Audi 80 Hardcover book – Car’s history


This is the book in a series dedicated to the classical cars of Audi. You will find hundreds of original photos of Audi 80 (F103, B1-B4) sedans, station wagons, and coupes from the company’s advertising booklets published in the 60s – 90s. Thanks to special software that uses artificial intelligence technologies, it was possible to increase the resolution of scans to reveal small details of bodies and interiors in the photos. The illustrations are accompanied by dozens of technical and historical facts. The book, of course, will be a great gift to all current, former, and future Audi 80 owners, as well as all those who appreciate vintage Audi models.

  • F103
  • B1
  • B2
  • B3
  • B4

Format 160×210 mm, hardcover, spine rounding, ribbon, full colour printing, premium quality matte coated paper, 292 pages.

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Audi 80 Hardcover book (fragment of the text)

One of the most popular Audi models owes its birth to a whole series of surprising and contradictory events. Not only that, but the postwar revival of the Audi brand began with the first generation of the model.

The history of the Audi 80 coincided with important changes in the Auto Union concern, which included such brands as Horch, DKW, and Wanderer, in addition to Audi. On April 24, 1958, Daimler-Benz acquired about 88% of Auto Union, paying more than 41 million DM. And a year later, it became the sole owner of the German automaker.

Here’s how Daimler-Benz board spokesman Fritz Könecke commented on it: “We married a good girl from an old family.” The German business newspaper Handelsblatt wrote, “By taking over Auto Union, with an annual turnover of about 400 million DM and a staff of 10,000, the Daimler-Benz Group has regained its leading position in the West German automobile industry.”

Previously, due to a lack of working capital, Auto Union had been forced to postpone production of an inexpensive compact car that had been in development since the mid-1950s and later became known as the DKW Junior. After the takeover by Daimler-Benz, the necessary investments for producing the model appeared, but the company faced another problem – the lack of production capacity.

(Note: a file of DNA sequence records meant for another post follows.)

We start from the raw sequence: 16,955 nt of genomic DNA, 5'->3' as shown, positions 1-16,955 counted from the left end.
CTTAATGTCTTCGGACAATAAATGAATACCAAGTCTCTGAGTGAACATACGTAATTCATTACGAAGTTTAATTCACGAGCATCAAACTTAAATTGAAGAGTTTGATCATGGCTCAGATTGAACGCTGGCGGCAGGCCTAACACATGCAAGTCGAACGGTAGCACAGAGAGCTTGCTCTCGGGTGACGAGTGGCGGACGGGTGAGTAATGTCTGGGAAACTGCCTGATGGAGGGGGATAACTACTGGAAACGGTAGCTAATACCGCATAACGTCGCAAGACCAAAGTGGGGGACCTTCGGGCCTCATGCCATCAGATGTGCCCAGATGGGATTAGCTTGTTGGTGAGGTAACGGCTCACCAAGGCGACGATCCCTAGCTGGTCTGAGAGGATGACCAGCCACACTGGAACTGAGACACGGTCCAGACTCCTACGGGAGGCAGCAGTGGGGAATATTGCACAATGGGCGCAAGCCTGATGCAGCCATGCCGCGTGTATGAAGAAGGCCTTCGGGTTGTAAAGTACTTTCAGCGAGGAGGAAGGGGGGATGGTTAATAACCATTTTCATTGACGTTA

After a heated debate, the decision was made to build a new plant in Ingolstadt. A loan of 25 million DM from the State Bank of Bavaria played an important role. Construction work began in July 1958 on the northern outskirts of the city. The newspaper Donau Kurier happily stated, “One of the largest and most modern automobile plants in Europe is being built near Ingolstadt.”

A year later, in July 1959, the first DKW Junior with a 2-stroke engine rolled off the assembly line in Ingolstadt. But this characteristic design feature caused certain sales problems.

Technology in engine construction did not stand still, and over time, the 2-stroke engine lost its competitiveness. So Auto Union set out to create its own 4-stroke engine. To do this, Daimler- Benz sent a team of technical experts to Ingolstadt, including Ludwig Kraus, who was later appointed head of the design department.

Despite these measures, Auto Union’s turnover was steadily falling since 1962, and about 30,000 cars with 2-stroke engines piled up in the warehouses. Within the walls of Daimler-Benz, the joy of a seemingly profitable acquisition was replaced by despondency.

To protect itself from further financial losses, at the end of 1964, it began the process of selling Auto Union to its future owner, Volkswagen AG.

Thus, by the end of 1966, the company was fully owned by VW. The change of ownership meant abandoning the obsolete motor. While the company’s design bureau was actively working on a new model with a 4-stroke engine, VW Beetle assembly was temporarily set up in Ingolstadt.

From May 1965 to July 1969, the plant produced almost 348,000 Beetles. In September 1965, the first post-war Audi with a modern 1.7-liter 4-stroke engine was presented to the public.

The car with the factory index F103 aroused the keen interest of buyers and became the basis for creating a whole family of cars. The history of the Audi 80 and numerous modifications began with this model.

Read the continuation of Audi 80 story in the book.

Other books about history of Audi:

Audi V8 A8

Audi 100


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